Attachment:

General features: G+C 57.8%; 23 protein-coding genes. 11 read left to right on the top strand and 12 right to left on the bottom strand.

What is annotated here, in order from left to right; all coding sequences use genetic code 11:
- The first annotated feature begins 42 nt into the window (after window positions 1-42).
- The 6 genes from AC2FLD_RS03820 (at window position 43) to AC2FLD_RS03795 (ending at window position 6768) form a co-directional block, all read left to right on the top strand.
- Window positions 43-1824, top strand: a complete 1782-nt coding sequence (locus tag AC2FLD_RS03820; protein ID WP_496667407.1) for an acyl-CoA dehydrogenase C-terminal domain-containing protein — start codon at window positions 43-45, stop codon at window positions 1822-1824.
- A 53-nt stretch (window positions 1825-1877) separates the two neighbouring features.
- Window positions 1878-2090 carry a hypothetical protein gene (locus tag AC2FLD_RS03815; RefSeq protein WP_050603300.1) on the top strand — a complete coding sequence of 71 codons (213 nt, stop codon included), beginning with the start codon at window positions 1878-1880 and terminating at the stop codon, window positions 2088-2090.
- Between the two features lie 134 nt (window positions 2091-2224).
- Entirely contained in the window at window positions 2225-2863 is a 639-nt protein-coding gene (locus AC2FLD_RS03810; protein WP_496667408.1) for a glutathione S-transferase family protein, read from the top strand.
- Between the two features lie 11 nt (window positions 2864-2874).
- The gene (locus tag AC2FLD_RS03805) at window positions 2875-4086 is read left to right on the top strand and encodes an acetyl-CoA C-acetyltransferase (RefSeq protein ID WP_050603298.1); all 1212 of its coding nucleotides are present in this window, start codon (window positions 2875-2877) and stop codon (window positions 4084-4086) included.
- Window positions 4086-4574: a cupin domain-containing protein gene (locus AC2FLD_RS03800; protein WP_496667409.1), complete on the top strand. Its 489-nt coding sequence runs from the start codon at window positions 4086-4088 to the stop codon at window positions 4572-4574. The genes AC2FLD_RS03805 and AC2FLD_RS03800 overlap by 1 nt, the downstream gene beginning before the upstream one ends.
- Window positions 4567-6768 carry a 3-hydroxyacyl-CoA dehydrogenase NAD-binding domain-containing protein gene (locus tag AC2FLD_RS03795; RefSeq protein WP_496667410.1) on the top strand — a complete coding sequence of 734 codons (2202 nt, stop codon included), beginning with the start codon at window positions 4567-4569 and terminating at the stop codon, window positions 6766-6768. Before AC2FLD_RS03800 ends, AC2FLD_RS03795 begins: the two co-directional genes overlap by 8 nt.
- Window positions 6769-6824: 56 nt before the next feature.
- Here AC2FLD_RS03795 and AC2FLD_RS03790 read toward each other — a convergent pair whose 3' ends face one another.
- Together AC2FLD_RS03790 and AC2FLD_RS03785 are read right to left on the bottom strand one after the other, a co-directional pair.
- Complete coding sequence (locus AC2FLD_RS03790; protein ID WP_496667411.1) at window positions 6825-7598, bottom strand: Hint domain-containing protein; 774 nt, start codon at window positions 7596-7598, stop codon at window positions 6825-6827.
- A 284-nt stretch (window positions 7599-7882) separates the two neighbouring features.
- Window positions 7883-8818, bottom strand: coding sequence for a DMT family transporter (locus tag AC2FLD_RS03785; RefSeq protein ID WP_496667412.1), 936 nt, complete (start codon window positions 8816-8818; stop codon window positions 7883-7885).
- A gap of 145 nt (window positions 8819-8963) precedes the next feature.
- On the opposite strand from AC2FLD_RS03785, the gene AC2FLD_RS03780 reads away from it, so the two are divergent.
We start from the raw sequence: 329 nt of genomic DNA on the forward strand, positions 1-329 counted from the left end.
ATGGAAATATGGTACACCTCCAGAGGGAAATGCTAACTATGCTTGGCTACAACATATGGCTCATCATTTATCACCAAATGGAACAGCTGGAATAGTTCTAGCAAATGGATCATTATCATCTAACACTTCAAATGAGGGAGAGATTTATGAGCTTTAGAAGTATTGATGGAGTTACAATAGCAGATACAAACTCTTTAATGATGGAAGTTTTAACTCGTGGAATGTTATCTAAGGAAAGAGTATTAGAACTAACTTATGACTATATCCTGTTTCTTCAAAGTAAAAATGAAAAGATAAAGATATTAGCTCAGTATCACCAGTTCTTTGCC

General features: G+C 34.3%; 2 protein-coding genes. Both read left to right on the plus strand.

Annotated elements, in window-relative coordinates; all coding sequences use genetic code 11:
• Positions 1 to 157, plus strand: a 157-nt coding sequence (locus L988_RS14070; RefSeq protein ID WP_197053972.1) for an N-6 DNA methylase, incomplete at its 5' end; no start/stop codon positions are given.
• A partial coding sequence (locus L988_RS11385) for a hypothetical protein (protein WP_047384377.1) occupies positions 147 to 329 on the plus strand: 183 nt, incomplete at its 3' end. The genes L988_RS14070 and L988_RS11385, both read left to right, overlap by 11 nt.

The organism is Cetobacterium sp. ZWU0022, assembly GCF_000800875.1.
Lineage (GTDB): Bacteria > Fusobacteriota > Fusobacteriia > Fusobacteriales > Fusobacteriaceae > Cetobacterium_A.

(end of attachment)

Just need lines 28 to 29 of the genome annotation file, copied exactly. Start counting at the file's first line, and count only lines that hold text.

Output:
The organism is Cetobacterium sp. ZWU0022, assembly GCF_000800875.1.
Lineage (GTDB): Bacteria > Fusobacteriota > Fusobacteriia > Fusobacteriales > Fusobacteriaceae > Cetobacterium_A.